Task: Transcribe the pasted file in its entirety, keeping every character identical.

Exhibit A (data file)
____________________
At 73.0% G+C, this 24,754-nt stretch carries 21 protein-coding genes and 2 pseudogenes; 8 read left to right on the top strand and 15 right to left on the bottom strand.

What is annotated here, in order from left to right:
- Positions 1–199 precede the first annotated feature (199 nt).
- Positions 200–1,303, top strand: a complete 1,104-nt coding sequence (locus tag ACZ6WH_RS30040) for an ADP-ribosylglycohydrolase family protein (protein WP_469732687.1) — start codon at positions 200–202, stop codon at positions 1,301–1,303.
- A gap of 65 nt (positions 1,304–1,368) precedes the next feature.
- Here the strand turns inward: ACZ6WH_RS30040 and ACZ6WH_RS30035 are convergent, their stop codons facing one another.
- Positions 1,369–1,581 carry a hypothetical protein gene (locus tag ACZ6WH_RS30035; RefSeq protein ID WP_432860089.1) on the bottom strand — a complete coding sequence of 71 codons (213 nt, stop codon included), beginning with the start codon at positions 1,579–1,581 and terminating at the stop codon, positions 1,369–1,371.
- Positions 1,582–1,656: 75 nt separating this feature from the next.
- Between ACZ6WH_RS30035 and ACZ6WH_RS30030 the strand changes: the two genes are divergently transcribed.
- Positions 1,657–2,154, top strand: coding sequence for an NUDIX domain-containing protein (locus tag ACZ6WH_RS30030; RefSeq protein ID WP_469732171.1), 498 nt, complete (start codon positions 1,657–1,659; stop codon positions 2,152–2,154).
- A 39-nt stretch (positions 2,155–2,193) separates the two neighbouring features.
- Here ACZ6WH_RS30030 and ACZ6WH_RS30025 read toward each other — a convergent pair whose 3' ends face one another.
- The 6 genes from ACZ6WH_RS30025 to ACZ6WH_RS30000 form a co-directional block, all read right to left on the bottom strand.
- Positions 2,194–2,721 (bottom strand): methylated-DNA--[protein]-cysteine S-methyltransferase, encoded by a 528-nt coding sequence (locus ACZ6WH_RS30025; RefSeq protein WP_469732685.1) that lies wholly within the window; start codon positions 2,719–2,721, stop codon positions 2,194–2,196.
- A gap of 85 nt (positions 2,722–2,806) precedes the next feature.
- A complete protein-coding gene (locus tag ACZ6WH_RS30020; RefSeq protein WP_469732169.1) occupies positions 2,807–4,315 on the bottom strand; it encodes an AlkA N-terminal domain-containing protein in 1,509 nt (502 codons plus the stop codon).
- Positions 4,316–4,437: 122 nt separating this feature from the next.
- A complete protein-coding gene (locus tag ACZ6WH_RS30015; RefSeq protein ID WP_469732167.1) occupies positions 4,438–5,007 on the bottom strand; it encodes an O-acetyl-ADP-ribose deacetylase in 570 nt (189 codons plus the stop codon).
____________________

At 73.0% G+C, this 24,754-nt stretch carries 21 protein-coding genes and 2 pseudogenes; 8 read left to right on the top strand and 15 right to left on the bottom strand.

What is annotated here, in order from left to right:
- Positions 1–199 precede the first annotated feature (199 nt).
- Positions 200–1,303, top strand: a complete 1,104-nt coding sequence (locus tag ACZ6WH_RS30040) for an ADP-ribosylglycohydrolase family protein (protein WP_469732687.1) — start codon at positions 200–202, stop codon at positions 1,301–1,303.
- A gap of 65 nt (positions 1,304–1,368) precedes the next feature.
- Here the strand turns inward: ACZ6WH_RS30040 and ACZ6WH_RS30035 are convergent, their stop codons facing one another.
- Positions 1,369–1,581 carry a hypothetical protein gene (locus tag ACZ6WH_RS30035; RefSeq protein ID WP_432860089.1) on the bottom strand — a complete coding sequence of 71 codons (213 nt, stop codon included), beginning with the start codon at positions 1,579–1,581 and terminating at the stop codon, positions 1,369–1,371.
- Positions 1,582–1,656: 75 nt separating this feature from the next.
- Between ACZ6WH_RS30035 and ACZ6WH_RS30030 the strand changes: the two genes are divergently transcribed.
- Positions 1,657–2,154, top strand: coding sequence for an NUDIX domain-containing protein (locus tag ACZ6WH_RS30030; RefSeq protein ID WP_469732171.1), 498 nt, complete (start codon positions 1,657–1,659; stop codon positions 2,152–2,154).
- A 39-nt stretch (positions 2,155–2,193) separates the two neighbouring features.
- Here ACZ6WH_RS30030 and ACZ6WH_RS30025 read toward each other — a convergent pair whose 3' ends face one another.
- The 6 genes from ACZ6WH_RS30025 to ACZ6WH_RS30000 form a co-directional block, all read right to left on the bottom strand.
- Positions 2,194–2,721 (bottom strand): methylated-DNA--[protein]-cysteine S-methyltransferase, encoded by a 528-nt coding sequence (locus ACZ6WH_RS30025; RefSeq protein WP_469732685.1) that lies wholly within the window; start codon positions 2,719–2,721, stop codon positions 2,194–2,196.
- A gap of 85 nt (positions 2,722–2,806) precedes the next feature.
- A complete protein-coding gene (locus tag ACZ6WH_RS30020; RefSeq protein WP_469732169.1) occupies positions 2,807–4,315 on the bottom strand; it encodes an AlkA N-terminal domain-containing protein in 1,509 nt (502 codons plus the stop codon).
- Positions 4,316–4,437: 122 nt separating this feature from the next.
- A complete protein-coding gene (locus tag ACZ6WH_RS30015; RefSeq protein ID WP_469732167.1) occupies positions 4,438–5,007 on the bottom strand; it encodes an O-acetyl-ADP-ribose deacetylase in 570 nt (189 codons plus the stop codon).